For the second time in three months, Monticello’s planning and zoning board has endorsed a proposed solar farm project at the local middle school.

PZB members on Monday voted unanimously to approve a conditional use permit for a 844-Megawatt, ground-based solar array for the school district.

School officials hope that moving the project further from Ridge Pointe neighbors will now net them city council approval. With the final say, aldermen denied the permit by a 5-1 vote in July after several neighbors testified against a proposal that included solar panels about 260 feet from the closest homes.

The new plan moves the plan east and 1,000 feet from the subdivision.

In moving the panels onto existing baseball/softball and soccer fields, the developer working with the school has also committed to leveling land south of the school in order to move those fields.

I believe we have answered a good deal of questions. We’ve gone to over 1,000 feet from property lines,” said Clean Energy Design Group spokesman James Holtzman. “There will be a six-foot fence. We can put vinyl there, we can put trees there.”

He also said about half of the homes along the west side of the property would be out of eyesight of the development. Holtzman felt the remainder would not see much of it due to the grade of land and the new ball fields that would be located between Ridge Pointe and the solar farm.

But the increased distance did not change the minds of Deanelle and Bruce Payne, neighbors who spoke out against the proposal Monday night.

I assume you’re going to have security lights at night. High voltage, humming transformer and acres of six-foot-high of steel is not acceptable to me within a single family residential zone,” said Deanelle Payne. “And it’s unacceptable at our middle school that our kids will look out their windows and see that.”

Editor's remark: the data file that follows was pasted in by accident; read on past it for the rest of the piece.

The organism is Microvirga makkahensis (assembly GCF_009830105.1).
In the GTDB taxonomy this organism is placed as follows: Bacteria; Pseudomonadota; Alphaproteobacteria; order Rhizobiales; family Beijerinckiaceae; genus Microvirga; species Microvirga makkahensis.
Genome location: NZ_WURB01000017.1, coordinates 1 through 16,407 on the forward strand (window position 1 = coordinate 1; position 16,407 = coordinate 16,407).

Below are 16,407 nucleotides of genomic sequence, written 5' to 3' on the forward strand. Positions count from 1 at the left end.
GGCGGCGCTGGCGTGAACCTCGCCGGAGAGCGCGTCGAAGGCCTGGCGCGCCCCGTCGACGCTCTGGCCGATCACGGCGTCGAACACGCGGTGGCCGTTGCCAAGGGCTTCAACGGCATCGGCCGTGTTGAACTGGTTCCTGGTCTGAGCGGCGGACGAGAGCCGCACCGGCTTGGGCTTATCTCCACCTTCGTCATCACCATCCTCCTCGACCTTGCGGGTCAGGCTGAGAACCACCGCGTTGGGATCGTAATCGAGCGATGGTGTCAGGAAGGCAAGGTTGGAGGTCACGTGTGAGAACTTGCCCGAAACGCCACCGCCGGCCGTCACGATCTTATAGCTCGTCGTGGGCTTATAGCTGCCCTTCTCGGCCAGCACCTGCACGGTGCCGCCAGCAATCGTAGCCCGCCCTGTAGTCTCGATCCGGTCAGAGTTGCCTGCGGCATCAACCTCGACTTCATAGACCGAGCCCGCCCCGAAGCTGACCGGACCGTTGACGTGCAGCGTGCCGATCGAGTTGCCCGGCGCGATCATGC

Payne felt a better renewable energy plan would be to mount solar panels on rooftops and in parking lot awnings.

Holtzman responded the rooftops and awnings would not generate as much power as the current plan, which is sized to provide 90 percent of the middle school’s power needs for up to 25 years. School officials say that would save about $1.2 million over that time span.

Payne questioned the savings figure, but PZB board member Michael Beem said even half that savings was worth pursuing.

If the price of delivery of electricity is just cut in half, then we still save half-a-million dollars over 25 years, which is $20,000 a year savings for the taxpayers of this community,” said Beem.

The city council will consider the conditional use permit at its next meeting on Aug. 26, along with four other zoning requests that were approved by the PZB on Monday:

The rezoning of a 3.23-acre piece of land just east of the middle school to accommodate construction of a 27,000-square-foot indoor sports complex;

a conditional use permit needed for the Piatt County Animal Shelter to build a new, 3,600-square-foot shelter at 1203 Raymond Rd.;

a variance to allow property owners at 615 S. Buchanan Street to replace dilapidated steps with a deck and new front entry; and

a rezoning and variance to allow a property owner at 827 E. Old Route 47 to annex into the city and hook into the sewer system.